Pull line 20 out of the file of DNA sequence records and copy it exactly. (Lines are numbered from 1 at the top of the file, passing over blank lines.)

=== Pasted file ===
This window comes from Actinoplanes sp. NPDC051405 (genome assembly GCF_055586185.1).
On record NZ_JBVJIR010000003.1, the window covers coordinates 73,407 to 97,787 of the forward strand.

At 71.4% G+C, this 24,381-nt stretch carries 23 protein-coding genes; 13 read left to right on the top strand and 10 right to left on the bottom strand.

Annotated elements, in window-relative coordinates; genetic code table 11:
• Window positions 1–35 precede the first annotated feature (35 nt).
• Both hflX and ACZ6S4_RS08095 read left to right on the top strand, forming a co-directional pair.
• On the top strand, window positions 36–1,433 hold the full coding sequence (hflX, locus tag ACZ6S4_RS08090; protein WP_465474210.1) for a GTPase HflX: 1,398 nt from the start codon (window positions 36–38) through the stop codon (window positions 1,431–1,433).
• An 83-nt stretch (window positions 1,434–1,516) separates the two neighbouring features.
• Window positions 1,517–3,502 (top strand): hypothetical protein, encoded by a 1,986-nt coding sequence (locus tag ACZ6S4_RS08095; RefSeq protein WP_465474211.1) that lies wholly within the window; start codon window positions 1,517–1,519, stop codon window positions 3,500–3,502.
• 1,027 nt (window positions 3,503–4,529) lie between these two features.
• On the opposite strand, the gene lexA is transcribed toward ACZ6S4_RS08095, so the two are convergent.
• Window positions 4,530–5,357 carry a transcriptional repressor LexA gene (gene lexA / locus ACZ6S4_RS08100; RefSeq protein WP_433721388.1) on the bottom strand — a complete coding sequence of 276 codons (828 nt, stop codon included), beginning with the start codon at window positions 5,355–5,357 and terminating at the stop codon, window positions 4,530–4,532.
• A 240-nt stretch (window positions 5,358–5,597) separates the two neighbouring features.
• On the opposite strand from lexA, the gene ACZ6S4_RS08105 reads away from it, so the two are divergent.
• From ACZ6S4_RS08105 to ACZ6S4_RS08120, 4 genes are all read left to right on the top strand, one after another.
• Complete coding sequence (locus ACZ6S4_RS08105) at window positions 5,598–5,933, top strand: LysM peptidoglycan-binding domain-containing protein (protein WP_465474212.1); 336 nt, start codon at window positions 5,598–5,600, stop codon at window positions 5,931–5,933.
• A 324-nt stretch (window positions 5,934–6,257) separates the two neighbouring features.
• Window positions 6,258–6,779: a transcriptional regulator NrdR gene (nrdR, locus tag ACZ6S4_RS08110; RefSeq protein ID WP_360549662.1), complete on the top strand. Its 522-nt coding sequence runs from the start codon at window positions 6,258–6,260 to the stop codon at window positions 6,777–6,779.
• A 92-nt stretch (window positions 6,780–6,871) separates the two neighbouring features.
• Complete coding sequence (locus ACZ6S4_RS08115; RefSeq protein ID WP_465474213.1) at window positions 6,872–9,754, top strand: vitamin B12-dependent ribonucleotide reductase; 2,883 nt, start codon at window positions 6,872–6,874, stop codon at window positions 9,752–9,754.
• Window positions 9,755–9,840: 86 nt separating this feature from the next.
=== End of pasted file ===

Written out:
• Complete coding sequence (locus ACZ6S4_RS08115; RefSeq protein ID WP_465474213.1) at window positions 6,872–9,754, top strand: vitamin B12-dependent ribonucleotide reductase; 2,883 nt, start codon at window positions 6,872–6,874, stop codon at window positions 9,752–9,754.